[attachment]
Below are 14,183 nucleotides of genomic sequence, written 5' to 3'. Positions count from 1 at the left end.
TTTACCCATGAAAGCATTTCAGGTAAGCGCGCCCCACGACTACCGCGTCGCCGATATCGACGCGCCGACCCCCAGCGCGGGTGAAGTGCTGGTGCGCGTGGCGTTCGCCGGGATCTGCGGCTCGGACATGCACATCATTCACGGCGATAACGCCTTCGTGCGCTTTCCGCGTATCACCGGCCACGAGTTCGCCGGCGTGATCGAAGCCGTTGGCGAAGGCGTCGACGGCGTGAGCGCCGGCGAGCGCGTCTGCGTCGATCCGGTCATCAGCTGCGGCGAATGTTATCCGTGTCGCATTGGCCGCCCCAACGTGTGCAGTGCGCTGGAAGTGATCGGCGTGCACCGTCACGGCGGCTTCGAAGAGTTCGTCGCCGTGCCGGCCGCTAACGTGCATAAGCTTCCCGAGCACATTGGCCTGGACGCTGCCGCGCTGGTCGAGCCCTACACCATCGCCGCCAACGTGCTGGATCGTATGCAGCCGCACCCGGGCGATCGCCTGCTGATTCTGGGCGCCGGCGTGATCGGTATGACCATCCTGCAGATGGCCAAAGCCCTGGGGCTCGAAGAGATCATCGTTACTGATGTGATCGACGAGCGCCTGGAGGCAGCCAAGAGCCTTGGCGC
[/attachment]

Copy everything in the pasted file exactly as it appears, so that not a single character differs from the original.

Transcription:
Below are 14,183 nucleotides of genomic sequence, written 5' to 3'. Positions count from 1 at the left end.
TTTACCCATGAAAGCATTTCAGGTAAGCGCGCCCCACGACTACCGCGTCGCCGATATCGACGCGCCGACCCCCAGCGCGGGTGAAGTGCTGGTGCGCGTGGCGTTCGCCGGGATCTGCGGCTCGGACATGCACATCATTCACGGCGATAACGCCTTCGTGCGCTTTCCGCGTATCACCGGCCACGAGTTCGCCGGCGTGATCGAAGCCGTTGGCGAAGGCGTCGACGGCGTGAGCGCCGGCGAGCGCGTCTGCGTCGATCCGGTCATCAGCTGCGGCGAATGTTATCCGTGTCGCATTGGCCGCCCCAACGTGTGCAGTGCGCTGGAAGTGATCGGCGTGCACCGTCACGGCGGCTTCGAAGAGTTCGTCGCCGTGCCGGCCGCTAACGTGCATAAGCTTCCCGAGCACATTGGCCTGGACGCTGCCGCGCTGGTCGAGCCCTACACCATCGCCGCCAACGTGCTGGATCGTATGCAGCCGCACCCGGGCGATCGCCTGCTGATTCTGGGCGCCGGCGTGATCGGTATGACCATCCTGCAGATGGCCAAAGCCCTGGGGCTCGAAGAGATCATCGTTACTGATGTGATCGACGAGCGCCTGGAGGCAGCCAAGAGCCTTGGCGC